But there must be a downside?

There is. We have become a less equal nation and that might increase social strains. If a billionaire moves from, say, Sweden to the UK, the UK has a less equal income distribution and Sweden has a more equal one. There are costs to that, for not only does it increase inequality within Britain as a whole - which has already been rising thanks to demand for higher skills - it also increases regional pressures.

The South-east is growing more quickly and its population rising faster than the rest of the UK, and that creates a challenge for government - how best can it lift the lagging regions? A visible effect of this migration of wealthy people has been the rise in property prices in the South-east, with the danger being that British people are priced out of living in areas popular with foreigners. On the other hand, there does not seem to be much anti-immigration pressure against the rich: insofar as there is anti-immigration concern it seems to be directed more against poor migrants.

Isn't there a danger that they might just leave and take their money with them?

Yes. You could envisage circumstances in which Britain could become hostile to wealth in general and foreign wealth in particular. But were that to happen the problem would be much bigger than some rich foreigners leaving. A lot of rich (or should we say mass-affluent) Britons might well choose to leave as well.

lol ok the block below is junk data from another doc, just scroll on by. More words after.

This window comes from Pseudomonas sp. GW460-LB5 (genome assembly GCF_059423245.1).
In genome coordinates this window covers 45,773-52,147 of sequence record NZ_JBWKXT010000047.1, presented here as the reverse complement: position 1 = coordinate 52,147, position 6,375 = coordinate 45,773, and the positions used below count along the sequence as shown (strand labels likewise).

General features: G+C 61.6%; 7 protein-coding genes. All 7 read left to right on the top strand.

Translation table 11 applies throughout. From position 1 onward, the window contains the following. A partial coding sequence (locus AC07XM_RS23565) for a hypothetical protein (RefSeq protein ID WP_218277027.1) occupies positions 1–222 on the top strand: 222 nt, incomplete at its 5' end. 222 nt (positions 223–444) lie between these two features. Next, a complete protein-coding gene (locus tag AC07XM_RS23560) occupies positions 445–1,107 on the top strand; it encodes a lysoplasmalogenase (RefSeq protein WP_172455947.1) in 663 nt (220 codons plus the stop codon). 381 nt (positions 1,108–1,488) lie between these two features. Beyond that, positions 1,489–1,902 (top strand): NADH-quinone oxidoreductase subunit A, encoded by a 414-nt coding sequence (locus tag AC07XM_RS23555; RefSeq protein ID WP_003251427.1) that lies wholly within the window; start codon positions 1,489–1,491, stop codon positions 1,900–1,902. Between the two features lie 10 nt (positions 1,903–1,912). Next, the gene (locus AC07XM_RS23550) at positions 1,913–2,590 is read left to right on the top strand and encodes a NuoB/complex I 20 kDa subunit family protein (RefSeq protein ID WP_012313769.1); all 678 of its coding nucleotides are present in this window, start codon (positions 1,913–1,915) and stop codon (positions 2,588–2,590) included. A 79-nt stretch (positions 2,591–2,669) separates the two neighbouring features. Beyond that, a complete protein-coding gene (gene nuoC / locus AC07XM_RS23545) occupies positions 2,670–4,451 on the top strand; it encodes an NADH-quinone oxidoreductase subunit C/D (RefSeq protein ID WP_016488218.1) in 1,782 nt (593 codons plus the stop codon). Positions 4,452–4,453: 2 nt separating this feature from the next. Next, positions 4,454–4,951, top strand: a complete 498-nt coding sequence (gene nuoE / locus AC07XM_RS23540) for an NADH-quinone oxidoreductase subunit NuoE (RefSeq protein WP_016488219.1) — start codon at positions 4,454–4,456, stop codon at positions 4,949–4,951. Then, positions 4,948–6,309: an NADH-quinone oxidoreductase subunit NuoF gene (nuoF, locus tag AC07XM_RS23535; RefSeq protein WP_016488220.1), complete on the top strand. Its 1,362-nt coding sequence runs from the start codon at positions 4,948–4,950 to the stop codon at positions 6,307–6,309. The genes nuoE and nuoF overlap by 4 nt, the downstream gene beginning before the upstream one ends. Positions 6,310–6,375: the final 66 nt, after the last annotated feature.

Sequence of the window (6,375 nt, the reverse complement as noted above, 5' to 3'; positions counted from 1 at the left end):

The ultimate rich list: our 10 wealthiest people

1. Lakshmi Mittal, Indian, £14.88bn

Steel magnate, born in Rajasthan, now residing in Kensington Palace Gardens, London.

2. Roman & Irina Abramovich, Russian, £10.80bn

Born in 1966 in Saratov, Russia, Roman began his commercial life in his home country in the 1980s when reforms made private enterprise possible. Now an oil billionaire, he is best known for owning Chelsea football club, which he bought in June, 2003.

3. Duke of Westminster, British, £6.60bn

Known for his Mayfair properties, but also has extensive interests abroad.

4. Hans Rausing, Swedish, £4.95bn

Sussex-based packaging manufacturer, has an honorary knighthood for his charity work.

5. Philip & Tina Green, British, £4.90bn

Both are involved in running a retail empire that includes the BHS department stores.

6. Leonard Blavatnik, Russian, £4.67bn